Home > News and Events > 2018 News > "How to Look for a Liveable Planet" is a free public lecture in a series that begins on January 20

"How to Look for a Liveable Planet" is a free public lecture in a series that begins on January 20

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18 January 2018

John JohnsonA free public lecture titled "How to Look for a Liveable Planet" will begin at 11:00 a.m. on Saturday, January 20, in 100 Thomas Building on the Penn State University Park campus. The event is the first of six consecutive Saturday-morning lectures in the 2018 Penn State Lectures on the Frontiers of Science, a free public minicourse that does not require registration or exams. The overall theme of the 2018 series is "Is There Life on Other Planets?" The six speakers are scientists whose research is at the frontiers of the hunt for other planets in the Milky Way galaxy that have conditions suitable for life.

The featured scientist on January 20 is John Johnson, professor of astronomy and director of graduate studies at Harvard University. His lecture will explore this new era when many new techniques and tools are being invented and used to hunt for Earth-like planets with the just-right conditions for life. During his lecture, he also will describe how he found the smallest exoplanet that has been detected so far. Learn how the research team he is leading is developing a new ground-based robotic observatory designed exclusively for discovering and observing Earth-like planets in habitable zones around Sun-like stars.

Future lectures in the 2018 series are:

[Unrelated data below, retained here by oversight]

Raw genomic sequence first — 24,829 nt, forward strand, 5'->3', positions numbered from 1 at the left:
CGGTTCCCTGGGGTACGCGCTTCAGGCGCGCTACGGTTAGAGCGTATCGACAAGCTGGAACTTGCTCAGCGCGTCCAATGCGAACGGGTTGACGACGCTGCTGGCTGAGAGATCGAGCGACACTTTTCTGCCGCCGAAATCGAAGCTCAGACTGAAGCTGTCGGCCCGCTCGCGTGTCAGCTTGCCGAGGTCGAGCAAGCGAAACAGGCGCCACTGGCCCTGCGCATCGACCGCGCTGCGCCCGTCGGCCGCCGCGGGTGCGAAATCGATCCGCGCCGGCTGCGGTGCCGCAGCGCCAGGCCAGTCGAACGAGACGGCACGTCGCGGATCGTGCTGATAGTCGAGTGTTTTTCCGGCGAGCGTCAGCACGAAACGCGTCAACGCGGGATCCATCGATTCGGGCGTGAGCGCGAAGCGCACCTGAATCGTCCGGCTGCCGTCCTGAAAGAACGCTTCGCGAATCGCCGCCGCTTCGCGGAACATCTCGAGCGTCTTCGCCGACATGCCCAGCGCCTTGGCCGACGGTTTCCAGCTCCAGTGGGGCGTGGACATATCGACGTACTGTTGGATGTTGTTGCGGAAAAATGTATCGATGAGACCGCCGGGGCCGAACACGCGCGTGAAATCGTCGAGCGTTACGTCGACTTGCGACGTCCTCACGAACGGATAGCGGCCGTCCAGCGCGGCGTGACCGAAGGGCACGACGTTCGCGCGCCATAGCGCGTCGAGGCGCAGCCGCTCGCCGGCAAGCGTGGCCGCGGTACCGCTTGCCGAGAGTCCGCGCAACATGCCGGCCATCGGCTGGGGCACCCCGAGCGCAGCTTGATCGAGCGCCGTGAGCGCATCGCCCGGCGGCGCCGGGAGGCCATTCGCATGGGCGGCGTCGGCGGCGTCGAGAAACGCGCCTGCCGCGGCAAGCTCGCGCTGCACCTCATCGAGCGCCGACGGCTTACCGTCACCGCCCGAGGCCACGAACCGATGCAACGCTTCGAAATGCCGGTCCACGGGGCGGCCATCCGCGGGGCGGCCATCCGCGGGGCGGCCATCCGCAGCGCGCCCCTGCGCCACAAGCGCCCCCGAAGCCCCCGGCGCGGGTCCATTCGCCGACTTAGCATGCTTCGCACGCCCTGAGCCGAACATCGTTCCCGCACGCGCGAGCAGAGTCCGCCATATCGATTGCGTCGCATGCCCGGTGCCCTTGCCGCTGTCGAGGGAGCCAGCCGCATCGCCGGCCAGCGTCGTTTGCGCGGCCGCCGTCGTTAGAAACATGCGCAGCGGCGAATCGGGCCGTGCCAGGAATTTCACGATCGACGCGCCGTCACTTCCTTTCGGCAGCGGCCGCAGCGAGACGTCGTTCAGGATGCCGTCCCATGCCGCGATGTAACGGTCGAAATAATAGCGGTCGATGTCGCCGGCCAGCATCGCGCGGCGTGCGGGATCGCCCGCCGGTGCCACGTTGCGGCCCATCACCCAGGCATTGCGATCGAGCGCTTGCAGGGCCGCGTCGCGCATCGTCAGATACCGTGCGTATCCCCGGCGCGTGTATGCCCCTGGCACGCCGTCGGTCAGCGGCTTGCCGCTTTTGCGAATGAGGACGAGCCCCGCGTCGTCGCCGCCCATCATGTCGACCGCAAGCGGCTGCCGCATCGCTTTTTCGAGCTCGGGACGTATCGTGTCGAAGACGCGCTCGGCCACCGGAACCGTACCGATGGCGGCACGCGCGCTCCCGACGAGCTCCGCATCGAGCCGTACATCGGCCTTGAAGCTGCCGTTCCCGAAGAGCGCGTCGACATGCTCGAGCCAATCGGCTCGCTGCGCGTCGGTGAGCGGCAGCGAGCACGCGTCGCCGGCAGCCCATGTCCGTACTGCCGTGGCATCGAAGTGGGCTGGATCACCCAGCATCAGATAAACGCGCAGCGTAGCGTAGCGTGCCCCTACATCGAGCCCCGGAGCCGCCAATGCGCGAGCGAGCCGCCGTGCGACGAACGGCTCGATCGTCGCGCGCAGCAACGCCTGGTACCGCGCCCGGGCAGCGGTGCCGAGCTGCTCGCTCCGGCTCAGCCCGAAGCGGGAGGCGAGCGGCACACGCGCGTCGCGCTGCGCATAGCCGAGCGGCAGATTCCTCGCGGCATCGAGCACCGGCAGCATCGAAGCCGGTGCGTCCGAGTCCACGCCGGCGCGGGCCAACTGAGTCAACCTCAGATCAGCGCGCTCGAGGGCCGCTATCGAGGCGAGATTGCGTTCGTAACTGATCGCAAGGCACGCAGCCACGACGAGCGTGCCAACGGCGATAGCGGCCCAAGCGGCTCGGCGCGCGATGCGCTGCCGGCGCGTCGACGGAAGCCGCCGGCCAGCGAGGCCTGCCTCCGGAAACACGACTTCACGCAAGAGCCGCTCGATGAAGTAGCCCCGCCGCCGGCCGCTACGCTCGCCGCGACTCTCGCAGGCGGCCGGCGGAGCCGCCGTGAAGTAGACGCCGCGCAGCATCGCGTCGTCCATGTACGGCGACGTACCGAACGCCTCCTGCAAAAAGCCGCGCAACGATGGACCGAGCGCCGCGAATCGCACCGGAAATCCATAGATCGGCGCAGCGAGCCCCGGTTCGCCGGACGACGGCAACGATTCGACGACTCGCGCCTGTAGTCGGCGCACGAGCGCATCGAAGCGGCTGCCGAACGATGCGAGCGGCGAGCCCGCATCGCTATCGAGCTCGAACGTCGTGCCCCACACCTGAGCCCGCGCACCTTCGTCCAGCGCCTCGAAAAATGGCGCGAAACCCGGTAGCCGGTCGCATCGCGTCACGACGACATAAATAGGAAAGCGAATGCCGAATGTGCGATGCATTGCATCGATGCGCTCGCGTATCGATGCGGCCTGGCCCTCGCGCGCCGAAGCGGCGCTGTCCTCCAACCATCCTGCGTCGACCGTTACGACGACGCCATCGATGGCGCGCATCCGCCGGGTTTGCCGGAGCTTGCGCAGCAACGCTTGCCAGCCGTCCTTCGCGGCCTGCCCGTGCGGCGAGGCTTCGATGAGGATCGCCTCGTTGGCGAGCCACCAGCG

• "New Tools for Finding the Closest Earth-Like Planets" on January 27 by Suvrath Mahadevan, associate professor of astronomy and astrophysics at Penn State;
  • "Choose Your Own Adventure: Planet Edition" on February 3 by Sarah Ballard, Torres Fellow in Exoplanetary Science at the Massachusetts Institute of Technology;
  • "The Birth of Habitable Planets" on February 10 by Rebekah Dawson, assistant professor of astronomy and astrophysics at Penn State;
  • "What Makes a Planet Habitable?" on February 17 by Janes Kasting, Evan Pugh Professor of Geosciences at Penn State; and
  • "How to Hunt for Signs of Alien Life" by Lisa Kaltenegger, associate professor and director of the Carl Sagan Institute at Cornell University.

The Penn State Lectures on the Frontiers of Science is an annual free public minicourse organized and supported by the Penn State Eberly College of Science as an enjoyable and enlightening learning opportunity for eager learners in the Central Pennsylvania area and beyond. After presentation, the lectures are closed captioned and then archived online for viewing worldwide. More information about the Penn State Lectures on the Frontiers of Science and links to archived videos of previous lectures are online at science.psu.edu/frontiers.

For more information or access assistance, contact the Eberly College of Science Office of Communications by phone at 814-863-4682 or by e-mail at sci-comm@psu.edu.

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